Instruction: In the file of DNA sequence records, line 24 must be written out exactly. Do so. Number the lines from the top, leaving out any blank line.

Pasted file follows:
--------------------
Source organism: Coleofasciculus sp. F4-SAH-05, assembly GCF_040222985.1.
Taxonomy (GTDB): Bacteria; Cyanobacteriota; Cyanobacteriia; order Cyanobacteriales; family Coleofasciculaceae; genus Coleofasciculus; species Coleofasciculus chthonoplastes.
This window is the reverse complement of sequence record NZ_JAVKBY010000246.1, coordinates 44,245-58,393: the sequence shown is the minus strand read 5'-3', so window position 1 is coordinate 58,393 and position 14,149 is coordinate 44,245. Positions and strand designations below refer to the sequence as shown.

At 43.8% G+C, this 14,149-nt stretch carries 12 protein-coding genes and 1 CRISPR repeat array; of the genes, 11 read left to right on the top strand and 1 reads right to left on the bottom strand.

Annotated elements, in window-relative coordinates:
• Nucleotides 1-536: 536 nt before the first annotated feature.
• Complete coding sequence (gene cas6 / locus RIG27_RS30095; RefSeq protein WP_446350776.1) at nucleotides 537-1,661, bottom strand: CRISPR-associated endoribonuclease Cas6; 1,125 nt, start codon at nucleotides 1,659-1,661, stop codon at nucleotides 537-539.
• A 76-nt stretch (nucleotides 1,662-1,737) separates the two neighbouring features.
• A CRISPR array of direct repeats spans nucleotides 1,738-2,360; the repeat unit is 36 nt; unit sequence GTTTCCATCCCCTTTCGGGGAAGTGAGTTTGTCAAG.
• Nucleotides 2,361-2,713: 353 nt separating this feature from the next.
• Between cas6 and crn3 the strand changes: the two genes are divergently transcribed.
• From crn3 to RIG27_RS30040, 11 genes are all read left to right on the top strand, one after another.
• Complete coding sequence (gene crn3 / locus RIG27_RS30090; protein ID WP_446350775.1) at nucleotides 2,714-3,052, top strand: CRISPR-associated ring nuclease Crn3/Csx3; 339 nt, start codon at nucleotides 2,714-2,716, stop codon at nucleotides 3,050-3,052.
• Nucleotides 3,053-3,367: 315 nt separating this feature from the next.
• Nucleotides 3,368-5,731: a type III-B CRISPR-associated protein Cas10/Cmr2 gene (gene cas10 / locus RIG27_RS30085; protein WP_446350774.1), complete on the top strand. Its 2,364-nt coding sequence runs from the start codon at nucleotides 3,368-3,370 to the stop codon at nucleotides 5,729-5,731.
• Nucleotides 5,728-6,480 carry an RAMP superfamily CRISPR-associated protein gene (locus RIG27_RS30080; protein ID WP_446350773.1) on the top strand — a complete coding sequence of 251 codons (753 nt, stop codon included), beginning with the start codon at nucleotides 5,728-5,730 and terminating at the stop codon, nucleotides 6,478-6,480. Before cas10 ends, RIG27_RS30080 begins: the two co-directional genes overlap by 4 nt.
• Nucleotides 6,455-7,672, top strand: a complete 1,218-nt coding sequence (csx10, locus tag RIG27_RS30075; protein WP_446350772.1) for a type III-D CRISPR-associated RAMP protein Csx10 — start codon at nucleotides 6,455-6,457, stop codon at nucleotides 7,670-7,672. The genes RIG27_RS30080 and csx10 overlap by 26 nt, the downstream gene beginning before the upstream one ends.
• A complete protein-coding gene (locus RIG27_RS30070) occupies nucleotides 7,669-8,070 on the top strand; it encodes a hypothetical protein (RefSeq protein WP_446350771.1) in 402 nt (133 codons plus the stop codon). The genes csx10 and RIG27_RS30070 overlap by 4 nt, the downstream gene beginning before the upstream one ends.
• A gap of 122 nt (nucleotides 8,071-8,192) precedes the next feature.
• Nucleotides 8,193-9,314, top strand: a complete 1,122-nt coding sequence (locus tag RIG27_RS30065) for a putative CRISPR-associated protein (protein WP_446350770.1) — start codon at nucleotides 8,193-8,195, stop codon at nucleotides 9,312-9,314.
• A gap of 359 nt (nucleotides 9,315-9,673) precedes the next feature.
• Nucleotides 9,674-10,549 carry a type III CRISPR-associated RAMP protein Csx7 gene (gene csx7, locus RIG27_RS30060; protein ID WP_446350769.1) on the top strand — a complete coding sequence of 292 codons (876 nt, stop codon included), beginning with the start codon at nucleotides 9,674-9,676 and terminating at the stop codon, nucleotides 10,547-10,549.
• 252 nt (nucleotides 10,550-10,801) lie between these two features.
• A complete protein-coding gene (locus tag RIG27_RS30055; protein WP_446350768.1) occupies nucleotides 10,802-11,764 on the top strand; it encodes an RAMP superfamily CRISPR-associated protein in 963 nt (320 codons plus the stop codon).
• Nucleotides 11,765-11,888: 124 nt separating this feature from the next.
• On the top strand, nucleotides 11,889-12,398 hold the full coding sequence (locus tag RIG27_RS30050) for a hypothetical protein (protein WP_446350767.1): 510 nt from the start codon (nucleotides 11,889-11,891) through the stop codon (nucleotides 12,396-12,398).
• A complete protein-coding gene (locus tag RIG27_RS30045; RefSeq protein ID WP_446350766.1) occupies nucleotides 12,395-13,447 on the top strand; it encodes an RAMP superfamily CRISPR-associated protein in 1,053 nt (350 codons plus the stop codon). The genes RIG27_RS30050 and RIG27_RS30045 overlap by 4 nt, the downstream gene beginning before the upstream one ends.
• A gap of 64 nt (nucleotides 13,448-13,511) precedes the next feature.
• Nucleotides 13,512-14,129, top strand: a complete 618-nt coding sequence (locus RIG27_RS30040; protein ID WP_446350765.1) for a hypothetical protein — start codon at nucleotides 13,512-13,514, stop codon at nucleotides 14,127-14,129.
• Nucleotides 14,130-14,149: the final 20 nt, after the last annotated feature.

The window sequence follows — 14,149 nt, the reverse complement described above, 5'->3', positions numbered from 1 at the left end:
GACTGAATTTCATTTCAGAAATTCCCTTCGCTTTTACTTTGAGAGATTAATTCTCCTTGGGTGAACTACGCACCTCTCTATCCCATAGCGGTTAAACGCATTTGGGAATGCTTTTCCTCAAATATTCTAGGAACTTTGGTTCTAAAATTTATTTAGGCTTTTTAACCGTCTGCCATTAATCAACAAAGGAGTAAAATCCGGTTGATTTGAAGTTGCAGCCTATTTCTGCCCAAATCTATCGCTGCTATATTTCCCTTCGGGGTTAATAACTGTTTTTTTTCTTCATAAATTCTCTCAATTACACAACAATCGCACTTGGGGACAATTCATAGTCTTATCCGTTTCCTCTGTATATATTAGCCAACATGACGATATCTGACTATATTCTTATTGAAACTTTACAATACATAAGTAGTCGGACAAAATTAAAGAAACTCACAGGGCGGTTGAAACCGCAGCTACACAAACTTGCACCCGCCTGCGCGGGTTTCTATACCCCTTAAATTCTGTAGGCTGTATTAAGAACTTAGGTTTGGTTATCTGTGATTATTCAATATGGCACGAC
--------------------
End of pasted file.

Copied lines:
• A complete protein-coding gene (locus tag RIG27_RS30055; protein WP_446350768.1) occupies nucleotides 10,802-11,764 on the top strand; it encodes an RAMP superfamily CRISPR-associated protein in 963 nt (320 codons plus the stop codon).